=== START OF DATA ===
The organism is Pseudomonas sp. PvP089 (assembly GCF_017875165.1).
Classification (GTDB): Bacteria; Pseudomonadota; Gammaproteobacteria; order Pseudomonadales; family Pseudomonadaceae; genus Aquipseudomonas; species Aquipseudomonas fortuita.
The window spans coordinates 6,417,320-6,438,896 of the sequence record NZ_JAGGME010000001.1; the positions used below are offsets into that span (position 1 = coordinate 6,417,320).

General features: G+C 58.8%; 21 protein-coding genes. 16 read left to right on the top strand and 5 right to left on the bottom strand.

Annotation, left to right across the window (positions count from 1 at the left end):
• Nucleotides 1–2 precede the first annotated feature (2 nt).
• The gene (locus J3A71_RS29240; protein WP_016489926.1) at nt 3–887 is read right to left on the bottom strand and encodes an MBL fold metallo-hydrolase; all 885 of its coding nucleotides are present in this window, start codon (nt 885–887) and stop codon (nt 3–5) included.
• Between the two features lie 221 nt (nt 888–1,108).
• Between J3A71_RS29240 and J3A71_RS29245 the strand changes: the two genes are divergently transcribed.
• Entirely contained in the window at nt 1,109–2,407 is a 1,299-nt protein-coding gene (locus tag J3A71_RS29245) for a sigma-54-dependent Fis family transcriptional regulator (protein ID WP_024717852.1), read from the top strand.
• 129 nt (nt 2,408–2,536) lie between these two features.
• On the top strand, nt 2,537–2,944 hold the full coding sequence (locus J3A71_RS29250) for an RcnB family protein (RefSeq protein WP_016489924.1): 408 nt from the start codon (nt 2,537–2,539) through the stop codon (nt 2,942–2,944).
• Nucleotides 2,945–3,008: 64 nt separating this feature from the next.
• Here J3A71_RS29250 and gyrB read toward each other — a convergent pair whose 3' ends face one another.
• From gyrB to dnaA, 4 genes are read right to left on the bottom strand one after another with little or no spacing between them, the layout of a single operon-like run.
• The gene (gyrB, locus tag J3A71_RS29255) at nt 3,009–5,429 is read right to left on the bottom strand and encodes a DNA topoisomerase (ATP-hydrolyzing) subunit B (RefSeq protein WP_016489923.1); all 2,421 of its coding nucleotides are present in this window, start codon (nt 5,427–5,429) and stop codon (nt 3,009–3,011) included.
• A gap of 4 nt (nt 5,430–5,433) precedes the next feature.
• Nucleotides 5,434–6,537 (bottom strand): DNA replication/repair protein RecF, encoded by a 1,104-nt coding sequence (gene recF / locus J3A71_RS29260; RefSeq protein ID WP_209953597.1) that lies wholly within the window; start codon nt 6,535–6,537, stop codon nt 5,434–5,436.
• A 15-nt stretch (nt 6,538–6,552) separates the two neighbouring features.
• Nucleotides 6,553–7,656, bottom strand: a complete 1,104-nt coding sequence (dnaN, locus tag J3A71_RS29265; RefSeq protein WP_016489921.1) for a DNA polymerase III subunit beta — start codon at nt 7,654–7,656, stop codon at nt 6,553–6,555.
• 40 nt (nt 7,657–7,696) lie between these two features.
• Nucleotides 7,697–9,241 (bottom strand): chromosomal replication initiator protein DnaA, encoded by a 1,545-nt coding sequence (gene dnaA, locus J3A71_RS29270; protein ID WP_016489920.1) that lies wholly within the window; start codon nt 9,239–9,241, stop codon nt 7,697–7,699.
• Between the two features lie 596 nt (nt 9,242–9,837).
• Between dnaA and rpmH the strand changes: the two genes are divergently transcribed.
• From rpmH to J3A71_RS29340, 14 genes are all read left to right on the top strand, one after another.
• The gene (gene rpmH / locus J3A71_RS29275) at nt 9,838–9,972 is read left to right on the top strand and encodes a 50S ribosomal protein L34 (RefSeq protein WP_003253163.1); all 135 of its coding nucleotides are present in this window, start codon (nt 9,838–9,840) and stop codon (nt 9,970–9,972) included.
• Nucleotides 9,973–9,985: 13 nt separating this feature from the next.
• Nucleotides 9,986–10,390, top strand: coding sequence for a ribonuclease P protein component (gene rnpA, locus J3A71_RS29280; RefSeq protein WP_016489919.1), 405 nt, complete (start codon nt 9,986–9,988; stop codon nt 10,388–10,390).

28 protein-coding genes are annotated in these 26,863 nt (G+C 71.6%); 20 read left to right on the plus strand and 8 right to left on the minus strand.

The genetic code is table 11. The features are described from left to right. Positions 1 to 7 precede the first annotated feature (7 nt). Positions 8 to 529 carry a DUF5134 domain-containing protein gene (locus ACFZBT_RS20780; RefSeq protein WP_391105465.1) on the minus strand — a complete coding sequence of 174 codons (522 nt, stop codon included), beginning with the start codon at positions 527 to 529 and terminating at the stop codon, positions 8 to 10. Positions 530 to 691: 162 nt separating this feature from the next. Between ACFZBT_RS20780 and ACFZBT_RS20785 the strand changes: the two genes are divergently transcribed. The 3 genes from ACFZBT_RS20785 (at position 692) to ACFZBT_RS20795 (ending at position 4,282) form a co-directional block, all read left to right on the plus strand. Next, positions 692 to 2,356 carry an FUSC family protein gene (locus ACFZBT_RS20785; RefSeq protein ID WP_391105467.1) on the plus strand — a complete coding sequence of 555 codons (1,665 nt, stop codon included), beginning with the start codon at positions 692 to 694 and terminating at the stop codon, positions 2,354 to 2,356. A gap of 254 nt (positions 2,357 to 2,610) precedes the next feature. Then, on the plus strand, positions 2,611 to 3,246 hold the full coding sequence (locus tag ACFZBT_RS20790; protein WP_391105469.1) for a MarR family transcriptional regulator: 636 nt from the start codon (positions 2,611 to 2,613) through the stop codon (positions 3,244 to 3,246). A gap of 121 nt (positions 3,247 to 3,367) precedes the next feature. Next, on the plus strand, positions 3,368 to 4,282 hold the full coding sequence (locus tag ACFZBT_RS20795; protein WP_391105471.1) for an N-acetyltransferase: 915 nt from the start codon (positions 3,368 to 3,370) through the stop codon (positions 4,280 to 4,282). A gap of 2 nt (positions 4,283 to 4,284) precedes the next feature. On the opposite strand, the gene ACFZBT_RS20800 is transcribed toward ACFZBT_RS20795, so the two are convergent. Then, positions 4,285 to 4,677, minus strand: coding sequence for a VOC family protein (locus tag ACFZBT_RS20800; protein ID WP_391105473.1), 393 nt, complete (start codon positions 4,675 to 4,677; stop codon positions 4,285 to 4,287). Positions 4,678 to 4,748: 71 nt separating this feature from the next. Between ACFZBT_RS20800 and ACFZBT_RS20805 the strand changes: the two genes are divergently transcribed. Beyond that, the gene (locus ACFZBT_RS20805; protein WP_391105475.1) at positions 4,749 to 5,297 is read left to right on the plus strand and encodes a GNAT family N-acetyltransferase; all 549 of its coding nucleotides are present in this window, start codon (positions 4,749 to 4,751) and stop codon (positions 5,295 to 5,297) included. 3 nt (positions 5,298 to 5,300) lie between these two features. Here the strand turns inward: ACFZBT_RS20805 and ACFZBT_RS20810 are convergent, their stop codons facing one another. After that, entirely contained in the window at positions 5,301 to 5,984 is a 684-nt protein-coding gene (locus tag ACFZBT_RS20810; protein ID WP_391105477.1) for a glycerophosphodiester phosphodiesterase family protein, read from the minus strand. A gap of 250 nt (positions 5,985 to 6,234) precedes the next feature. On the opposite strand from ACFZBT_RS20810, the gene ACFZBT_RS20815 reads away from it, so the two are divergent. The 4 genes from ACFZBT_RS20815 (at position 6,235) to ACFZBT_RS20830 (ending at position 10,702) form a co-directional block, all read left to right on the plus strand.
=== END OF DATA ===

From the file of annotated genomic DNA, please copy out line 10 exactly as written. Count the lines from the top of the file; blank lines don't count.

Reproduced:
• Entirely contained in the window at nt 1,109–2,407 is a 1,299-nt protein-coding gene (locus tag J3A71_RS29245) for a sigma-54-dependent Fis family transcriptional regulator (protein ID WP_024717852.1), read from the top strand.